Paul Hobcraft recently reviewed a couple of innovation reports. One implies that executives say that innovation is important for growth, and the other says that executives nods their heads in agreement but don’t follow through.
I’m not surprised by this. Of course, it all comes back the the beloved ROI. And, innovation outcomes, like everything else, are hard to predict. This is a classic case of analysis paralysis, and by being in this state, these leaders are blocking innovation.
If they were to commit, what would “enabling innovation” look like?
In our current interconnected and transparent world, there are a few things that immediately signal that management is enabling innovation:
- Strategy precedes innovation. There has to be a clearly understood strategy. Innovation follows strategy.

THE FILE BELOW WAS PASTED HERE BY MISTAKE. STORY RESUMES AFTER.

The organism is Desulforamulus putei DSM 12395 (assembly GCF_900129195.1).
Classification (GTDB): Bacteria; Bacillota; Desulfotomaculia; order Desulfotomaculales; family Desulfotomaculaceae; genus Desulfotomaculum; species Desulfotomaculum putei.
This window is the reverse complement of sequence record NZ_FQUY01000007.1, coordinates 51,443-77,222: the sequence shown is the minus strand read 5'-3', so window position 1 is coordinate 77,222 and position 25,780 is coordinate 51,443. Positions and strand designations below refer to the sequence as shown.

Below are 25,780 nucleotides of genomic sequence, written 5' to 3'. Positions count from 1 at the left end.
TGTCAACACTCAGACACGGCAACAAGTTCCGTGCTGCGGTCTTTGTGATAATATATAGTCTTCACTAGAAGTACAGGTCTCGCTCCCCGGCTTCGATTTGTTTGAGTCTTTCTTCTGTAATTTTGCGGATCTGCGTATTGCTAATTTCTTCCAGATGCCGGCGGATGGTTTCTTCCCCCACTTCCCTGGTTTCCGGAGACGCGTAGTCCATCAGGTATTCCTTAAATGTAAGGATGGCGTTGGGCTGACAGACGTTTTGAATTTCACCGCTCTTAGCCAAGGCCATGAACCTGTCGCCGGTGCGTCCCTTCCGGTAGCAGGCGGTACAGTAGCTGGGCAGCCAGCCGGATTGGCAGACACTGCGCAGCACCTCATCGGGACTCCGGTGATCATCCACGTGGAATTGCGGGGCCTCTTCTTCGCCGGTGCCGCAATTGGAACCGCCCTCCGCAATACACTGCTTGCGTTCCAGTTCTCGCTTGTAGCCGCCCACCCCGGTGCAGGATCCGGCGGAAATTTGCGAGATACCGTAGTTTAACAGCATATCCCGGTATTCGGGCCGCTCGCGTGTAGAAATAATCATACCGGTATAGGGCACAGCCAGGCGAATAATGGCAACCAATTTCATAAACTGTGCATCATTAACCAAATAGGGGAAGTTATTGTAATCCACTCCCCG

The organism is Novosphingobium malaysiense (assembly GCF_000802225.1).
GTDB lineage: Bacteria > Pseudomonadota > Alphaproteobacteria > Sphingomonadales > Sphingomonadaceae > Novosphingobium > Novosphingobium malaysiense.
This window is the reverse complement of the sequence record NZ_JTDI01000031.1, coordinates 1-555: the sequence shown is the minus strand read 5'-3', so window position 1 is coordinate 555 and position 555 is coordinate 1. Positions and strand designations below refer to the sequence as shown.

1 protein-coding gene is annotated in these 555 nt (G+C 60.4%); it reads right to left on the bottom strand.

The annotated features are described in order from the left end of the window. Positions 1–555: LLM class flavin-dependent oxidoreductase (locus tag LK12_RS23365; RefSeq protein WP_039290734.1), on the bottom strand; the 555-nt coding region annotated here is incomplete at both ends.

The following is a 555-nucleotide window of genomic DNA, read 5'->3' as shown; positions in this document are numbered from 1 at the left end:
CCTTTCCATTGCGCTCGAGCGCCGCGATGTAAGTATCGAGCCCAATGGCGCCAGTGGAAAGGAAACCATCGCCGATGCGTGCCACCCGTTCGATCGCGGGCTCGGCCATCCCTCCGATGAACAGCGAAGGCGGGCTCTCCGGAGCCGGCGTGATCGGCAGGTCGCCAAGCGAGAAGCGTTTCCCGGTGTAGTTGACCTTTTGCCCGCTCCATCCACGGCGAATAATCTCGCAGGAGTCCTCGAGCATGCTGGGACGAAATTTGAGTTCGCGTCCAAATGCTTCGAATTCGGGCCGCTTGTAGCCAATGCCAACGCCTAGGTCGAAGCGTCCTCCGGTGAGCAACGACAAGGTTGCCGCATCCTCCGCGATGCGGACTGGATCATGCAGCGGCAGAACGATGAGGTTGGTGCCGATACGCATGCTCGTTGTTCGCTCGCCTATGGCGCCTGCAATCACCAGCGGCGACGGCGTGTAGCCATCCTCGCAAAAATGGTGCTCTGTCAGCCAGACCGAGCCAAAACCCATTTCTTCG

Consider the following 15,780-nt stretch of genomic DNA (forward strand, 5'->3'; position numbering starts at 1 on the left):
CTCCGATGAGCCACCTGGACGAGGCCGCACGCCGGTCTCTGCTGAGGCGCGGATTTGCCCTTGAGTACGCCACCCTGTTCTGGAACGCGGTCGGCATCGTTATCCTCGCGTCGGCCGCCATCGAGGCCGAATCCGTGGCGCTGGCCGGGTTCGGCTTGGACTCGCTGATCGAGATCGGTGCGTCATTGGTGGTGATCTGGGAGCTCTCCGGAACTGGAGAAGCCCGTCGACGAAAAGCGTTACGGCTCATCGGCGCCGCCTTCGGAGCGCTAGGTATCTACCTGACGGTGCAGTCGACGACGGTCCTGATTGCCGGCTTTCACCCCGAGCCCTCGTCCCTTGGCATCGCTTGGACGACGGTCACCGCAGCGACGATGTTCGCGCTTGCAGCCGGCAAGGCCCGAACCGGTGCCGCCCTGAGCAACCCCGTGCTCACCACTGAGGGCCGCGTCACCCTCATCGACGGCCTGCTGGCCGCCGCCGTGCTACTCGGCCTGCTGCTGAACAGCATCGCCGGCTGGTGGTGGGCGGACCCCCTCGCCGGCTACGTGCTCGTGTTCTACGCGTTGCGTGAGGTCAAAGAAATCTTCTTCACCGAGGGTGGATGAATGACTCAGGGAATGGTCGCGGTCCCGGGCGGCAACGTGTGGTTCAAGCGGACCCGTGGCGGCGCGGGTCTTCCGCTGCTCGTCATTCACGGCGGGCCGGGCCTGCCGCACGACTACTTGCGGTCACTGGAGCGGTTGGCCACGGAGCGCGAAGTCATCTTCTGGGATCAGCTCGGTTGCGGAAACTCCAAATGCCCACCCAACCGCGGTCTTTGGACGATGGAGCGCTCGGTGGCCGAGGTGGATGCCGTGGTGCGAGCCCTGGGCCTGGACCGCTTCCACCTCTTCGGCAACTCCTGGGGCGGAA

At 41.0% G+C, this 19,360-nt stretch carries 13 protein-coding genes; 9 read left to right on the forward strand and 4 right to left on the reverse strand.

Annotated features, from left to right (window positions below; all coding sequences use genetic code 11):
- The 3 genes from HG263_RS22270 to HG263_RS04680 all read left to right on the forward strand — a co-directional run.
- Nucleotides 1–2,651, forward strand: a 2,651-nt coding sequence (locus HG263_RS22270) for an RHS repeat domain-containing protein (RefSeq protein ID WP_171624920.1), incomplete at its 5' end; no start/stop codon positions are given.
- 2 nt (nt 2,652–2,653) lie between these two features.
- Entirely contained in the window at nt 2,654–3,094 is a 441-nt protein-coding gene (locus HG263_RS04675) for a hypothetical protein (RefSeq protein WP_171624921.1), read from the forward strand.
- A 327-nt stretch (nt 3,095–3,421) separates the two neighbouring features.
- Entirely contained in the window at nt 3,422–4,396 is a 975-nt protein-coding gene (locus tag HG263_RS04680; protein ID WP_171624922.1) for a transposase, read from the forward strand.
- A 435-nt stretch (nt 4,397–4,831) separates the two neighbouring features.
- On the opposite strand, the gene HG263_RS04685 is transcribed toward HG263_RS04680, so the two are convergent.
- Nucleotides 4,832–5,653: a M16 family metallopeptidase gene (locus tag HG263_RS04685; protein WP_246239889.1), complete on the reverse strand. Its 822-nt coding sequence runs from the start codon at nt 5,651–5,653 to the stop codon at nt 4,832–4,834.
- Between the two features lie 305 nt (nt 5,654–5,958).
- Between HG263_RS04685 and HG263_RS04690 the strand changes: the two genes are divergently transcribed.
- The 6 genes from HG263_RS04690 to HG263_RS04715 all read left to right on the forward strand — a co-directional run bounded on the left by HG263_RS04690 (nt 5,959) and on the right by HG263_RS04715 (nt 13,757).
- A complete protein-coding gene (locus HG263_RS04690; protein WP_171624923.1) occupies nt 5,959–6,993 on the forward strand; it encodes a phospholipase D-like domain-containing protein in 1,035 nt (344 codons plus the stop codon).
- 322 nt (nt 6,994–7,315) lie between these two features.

- Shared definition is “what innovation is and what it looks like”. This one is important, because there is still debate as to what innovation is. Best thing you can do, is develop a shared definition of what it means you and your organization, and finally, what it looks like. Clarity is an enabler by itself.
- Open dialogue. Taking the previous point further, can anyone question current practices?
- Clear focus on what and where to experiment. Let’s be honest, there is no innovation without experimentation. But, how focused are your experiments? Simply trying things to see what happens doesn’t equal the possibility of great outcomes, so a smarter approach is design experiments that are focused on accomplishing your stated objectives.
- Get out of the way. Not all leaders are creative, that is a fact. But they can enable innovation by getting out of the way and letting the creatives do their thing. This is one way they can walk the talk.
These are the basics, and are clear signals that you are enabling innovation in your organization.
Here are four more perspectives on how business leaders can enable innovation.